Special needs level violates the Basic Law: Reduced benefit for refugees overturned

Single people in collective homes
“Special needs level” for refugees tilted

The grand coalition has reduced the benefits for certain single refugees with reference to savings through co-economy. The Federal Constitutional Court sees it differently and declares the regulation null and void. A man who had lived in such a facility for eight years had complained.

Single asylum seekers can no longer have their social benefits cut by a flat rate of ten percent because they live in a refugee home. According to the Federal Constitutional Court, there is no indication that savings would or could actually be achieved there through joint management. The “special needs level” introduced on September 1, 2019 violates the fundamental right to guarantee a decent subsistence level. (Az. 1 BvL 3/21)

The CDU/CSU and SPD federal government at the time was of the opinion that communal management could “be expected” in the collective accommodation. Savings effects exist, for example, when eating, “by buying groceries or at least the basic kitchen needs together in larger quantities and using them together in the communal kitchens,” as the explanatory statement states. The sentence has therefore been shortened – in line with that for people who are married or living with a partner.

367 instead of 330 euros

The specific case involved a man from Sri Lanka, born in 1982, who has been living in shared accommodation near Düsseldorf since 2014. For him, there is a provision in the Asylum Seekers Benefits Act that applies to all people who have been legally resident in Germany for at least 18 months. The Karlsruhe decision therefore directly affects only this group.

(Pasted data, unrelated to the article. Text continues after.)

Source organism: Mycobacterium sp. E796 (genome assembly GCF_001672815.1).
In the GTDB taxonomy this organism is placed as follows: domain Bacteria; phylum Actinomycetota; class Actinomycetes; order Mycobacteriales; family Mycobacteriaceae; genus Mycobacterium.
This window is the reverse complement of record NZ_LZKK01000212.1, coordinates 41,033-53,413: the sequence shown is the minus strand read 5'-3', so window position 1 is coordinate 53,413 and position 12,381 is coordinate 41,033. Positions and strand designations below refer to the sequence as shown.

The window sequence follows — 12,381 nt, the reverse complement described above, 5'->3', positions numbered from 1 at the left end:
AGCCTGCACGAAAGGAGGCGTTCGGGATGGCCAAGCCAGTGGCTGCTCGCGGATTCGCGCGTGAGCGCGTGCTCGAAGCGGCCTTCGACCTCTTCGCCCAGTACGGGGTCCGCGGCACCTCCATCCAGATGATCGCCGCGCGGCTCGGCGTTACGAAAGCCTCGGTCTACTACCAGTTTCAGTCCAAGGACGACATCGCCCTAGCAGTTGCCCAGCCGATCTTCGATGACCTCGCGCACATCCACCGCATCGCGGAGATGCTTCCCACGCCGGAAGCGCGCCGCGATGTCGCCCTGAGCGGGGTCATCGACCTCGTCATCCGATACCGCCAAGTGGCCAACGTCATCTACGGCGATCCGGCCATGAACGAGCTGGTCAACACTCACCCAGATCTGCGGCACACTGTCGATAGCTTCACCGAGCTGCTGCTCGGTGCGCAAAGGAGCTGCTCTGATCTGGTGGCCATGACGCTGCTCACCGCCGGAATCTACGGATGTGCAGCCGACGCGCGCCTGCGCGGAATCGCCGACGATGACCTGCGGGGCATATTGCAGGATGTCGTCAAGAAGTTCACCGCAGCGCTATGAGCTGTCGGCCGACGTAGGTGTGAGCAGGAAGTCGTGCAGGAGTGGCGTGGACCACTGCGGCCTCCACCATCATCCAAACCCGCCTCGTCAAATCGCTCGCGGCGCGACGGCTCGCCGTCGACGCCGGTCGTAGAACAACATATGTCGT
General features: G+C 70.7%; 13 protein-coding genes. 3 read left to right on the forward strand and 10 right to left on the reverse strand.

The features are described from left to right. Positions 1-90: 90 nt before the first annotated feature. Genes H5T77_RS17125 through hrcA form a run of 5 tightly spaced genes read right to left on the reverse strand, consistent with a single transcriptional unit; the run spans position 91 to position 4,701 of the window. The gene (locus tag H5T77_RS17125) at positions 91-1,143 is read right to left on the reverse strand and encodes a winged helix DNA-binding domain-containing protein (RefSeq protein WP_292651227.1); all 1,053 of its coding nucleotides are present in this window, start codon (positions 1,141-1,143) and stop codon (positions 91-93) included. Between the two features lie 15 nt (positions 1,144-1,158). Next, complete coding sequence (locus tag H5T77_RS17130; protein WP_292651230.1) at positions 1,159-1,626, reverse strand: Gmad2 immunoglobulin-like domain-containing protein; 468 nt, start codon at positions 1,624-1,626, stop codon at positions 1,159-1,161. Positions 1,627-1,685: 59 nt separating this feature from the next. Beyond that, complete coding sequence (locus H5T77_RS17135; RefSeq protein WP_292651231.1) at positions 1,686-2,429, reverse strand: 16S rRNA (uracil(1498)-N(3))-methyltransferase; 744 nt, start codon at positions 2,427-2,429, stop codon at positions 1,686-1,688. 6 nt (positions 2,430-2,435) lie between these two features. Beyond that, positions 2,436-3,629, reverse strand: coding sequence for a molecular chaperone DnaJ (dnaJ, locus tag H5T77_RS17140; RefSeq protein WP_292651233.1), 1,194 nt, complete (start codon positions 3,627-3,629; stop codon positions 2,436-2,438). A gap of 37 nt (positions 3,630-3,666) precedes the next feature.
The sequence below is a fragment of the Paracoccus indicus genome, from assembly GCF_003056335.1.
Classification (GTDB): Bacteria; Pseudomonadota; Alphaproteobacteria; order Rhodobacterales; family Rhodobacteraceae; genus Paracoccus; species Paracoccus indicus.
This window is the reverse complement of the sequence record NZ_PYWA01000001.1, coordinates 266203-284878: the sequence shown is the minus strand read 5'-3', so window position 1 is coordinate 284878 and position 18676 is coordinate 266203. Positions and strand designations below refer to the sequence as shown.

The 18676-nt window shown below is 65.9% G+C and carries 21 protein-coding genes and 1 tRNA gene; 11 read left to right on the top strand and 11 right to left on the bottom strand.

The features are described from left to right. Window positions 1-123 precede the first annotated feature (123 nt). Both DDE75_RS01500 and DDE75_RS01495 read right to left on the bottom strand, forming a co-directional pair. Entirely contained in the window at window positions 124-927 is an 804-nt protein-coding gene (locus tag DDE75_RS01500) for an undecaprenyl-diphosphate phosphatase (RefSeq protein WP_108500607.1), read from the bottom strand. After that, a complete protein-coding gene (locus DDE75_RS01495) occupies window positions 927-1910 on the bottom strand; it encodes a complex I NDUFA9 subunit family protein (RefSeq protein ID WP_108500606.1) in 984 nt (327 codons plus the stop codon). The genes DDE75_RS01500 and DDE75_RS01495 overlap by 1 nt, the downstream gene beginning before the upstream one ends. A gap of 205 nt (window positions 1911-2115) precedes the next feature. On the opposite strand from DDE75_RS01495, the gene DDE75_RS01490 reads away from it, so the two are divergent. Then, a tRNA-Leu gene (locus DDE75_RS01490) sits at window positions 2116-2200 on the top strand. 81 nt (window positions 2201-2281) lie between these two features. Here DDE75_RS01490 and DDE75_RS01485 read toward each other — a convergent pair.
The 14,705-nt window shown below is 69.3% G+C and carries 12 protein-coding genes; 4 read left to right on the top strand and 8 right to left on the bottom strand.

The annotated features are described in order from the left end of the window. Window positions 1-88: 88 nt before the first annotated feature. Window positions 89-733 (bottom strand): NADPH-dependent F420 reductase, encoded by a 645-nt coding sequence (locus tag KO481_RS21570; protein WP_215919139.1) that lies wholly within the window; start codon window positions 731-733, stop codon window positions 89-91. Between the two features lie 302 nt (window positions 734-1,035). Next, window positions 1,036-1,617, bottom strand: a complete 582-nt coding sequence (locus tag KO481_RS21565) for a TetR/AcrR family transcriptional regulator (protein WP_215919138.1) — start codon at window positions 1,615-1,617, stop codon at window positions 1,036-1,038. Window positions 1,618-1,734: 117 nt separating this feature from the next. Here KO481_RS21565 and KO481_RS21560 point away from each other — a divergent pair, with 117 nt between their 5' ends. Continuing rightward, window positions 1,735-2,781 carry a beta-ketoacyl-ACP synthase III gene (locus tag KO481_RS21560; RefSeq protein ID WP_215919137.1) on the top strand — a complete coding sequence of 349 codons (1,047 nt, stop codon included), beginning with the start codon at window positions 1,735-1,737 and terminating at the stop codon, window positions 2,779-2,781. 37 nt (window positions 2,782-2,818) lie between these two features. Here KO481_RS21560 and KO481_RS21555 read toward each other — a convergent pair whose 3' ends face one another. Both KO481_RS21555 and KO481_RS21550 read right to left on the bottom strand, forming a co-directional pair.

According to the Constitutional Court, all those affected whose decisions are not yet final at this time will receive more money retrospectively from September 2019. This is the case if someone has lodged an objection or complained. In all other cases, the decision for future benefits must be taken into account.

The procedure was initiated by the Society for Freedom Rights (GFF). In order to have the regulation checked in Karlsruhe, she had drawn up a template, which a judge at the Düsseldorf Social Court had used here. There, the Sri Lankan man is suing for higher benefits for several months in 2019 and 2020.

People in collective accommodation currently receive 330 euros a month. Other single asylum seekers are entitled to 367 euros.